Scrapping carbon management programmes like REDD+ entirely is not the answer because, when well executed, these programmes have the potential to generate social, biodiversity and climate mitigation benefits. A better strategy would be to become more cognisant of new developments in the field and adopt a continuously adapting management strategy. But this is easier said than done, and it might take years before these programmes start generating the mitigation outcomes we want.
Not putting all our eggs in one (carbon sequestration) basket, and diversifying our climate change mitigation portfolio is crucial. Too much focus on building systems that absorb carbon emissions, experts worry, could distract policymakers from making efforts to actually reduce the emissions in the first place.
In addition to carbon sequestration, current mainstream mitigation strategies focus mostly on adopting renewable energies and sustainable modes of transportation—i.e. technocratic solutions that are more inclined towards reducing the impact of consumption, rather than reducing consumption itself.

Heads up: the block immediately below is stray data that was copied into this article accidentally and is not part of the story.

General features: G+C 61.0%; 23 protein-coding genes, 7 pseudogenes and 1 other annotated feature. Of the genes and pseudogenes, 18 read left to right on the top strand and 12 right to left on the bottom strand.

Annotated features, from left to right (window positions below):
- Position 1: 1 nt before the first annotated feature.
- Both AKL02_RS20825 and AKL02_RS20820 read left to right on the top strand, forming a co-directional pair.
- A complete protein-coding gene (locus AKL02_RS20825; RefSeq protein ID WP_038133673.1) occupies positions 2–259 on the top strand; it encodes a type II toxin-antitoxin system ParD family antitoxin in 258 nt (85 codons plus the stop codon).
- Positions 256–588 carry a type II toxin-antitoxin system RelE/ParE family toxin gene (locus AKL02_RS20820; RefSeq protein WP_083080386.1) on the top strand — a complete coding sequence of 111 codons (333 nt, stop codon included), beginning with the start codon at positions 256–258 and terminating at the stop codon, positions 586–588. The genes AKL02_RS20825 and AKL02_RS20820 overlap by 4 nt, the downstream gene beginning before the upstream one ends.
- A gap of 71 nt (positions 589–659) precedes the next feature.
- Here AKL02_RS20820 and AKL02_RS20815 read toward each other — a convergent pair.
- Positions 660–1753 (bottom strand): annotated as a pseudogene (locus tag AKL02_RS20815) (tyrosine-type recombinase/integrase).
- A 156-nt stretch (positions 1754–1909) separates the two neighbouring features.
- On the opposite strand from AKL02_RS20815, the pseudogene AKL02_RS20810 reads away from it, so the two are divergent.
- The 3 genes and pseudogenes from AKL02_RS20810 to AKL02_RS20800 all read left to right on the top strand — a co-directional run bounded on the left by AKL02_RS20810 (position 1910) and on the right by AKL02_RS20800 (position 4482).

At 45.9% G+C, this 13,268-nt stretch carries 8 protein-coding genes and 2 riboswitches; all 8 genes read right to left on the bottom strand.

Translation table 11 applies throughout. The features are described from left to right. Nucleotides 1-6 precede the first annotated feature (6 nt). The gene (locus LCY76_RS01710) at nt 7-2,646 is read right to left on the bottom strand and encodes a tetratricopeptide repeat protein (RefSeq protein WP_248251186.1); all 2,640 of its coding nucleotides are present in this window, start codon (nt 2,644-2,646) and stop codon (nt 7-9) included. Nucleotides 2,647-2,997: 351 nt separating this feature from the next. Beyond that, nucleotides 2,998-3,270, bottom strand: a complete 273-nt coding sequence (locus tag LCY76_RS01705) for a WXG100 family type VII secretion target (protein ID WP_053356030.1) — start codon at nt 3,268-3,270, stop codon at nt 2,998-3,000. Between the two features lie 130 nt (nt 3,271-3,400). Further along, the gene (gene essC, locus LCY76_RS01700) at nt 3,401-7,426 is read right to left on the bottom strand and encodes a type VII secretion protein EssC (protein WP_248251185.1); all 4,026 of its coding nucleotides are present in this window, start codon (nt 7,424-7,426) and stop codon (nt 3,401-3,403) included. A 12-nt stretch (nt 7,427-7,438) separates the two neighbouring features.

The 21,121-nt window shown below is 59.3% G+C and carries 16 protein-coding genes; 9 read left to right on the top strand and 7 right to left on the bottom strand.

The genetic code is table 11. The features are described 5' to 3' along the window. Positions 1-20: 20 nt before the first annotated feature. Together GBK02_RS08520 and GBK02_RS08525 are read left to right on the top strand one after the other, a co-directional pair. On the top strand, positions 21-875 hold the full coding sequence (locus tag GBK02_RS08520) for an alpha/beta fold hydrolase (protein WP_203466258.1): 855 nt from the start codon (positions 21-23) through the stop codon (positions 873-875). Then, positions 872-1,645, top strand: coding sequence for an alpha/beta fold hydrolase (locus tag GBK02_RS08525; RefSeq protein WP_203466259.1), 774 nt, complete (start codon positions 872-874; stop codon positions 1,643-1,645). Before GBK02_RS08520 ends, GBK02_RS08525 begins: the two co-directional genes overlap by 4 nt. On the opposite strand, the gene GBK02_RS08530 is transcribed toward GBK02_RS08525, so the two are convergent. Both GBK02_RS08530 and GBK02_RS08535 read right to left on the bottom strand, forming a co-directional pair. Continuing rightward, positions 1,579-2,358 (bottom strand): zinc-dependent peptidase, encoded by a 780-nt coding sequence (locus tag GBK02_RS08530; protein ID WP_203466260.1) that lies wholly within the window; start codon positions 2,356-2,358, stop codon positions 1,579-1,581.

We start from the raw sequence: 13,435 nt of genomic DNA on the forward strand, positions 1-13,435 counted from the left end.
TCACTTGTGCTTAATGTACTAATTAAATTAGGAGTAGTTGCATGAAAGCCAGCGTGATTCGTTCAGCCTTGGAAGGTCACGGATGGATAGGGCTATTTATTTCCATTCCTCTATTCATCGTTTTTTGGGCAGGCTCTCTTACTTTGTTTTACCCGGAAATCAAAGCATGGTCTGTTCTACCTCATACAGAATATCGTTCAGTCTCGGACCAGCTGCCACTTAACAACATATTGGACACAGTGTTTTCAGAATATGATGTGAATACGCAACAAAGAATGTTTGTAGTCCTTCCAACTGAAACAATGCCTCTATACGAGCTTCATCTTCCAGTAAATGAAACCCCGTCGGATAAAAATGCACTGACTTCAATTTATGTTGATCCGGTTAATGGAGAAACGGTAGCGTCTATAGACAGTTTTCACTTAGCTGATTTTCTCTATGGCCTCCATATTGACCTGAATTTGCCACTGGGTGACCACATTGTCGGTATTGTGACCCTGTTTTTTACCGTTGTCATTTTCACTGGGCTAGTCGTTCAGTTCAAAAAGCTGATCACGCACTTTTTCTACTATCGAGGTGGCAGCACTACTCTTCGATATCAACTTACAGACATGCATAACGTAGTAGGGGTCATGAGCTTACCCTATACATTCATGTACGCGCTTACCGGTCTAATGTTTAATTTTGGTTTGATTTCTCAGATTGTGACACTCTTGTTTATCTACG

The insatiable consumer
Climate change, at its core, is a problem created by excessive consumerism. A 2015 study finds that household consumption is responsible for three-fifths of global emissions today. Not surprisingly, the study also finds that consumerism rises with income and that richer populations show a much higher rate of such behaviour than poorer ones. For example, researchers calculated that the per capita consumption of an average American citizen is ten times that of an average Chinese. It is reported that countries that have the highest rates of per capita consumption—i.e. the United States, Luxembourg, Australia etc.—have 5.5 times more environmental impact than the world average. (It is also worth noting that 80 percent of these impacts occur within the supply chains of the products and go largely unnoticed by an average consumer, effectively meaning that our environmental footprints are often much bigger than we realise.)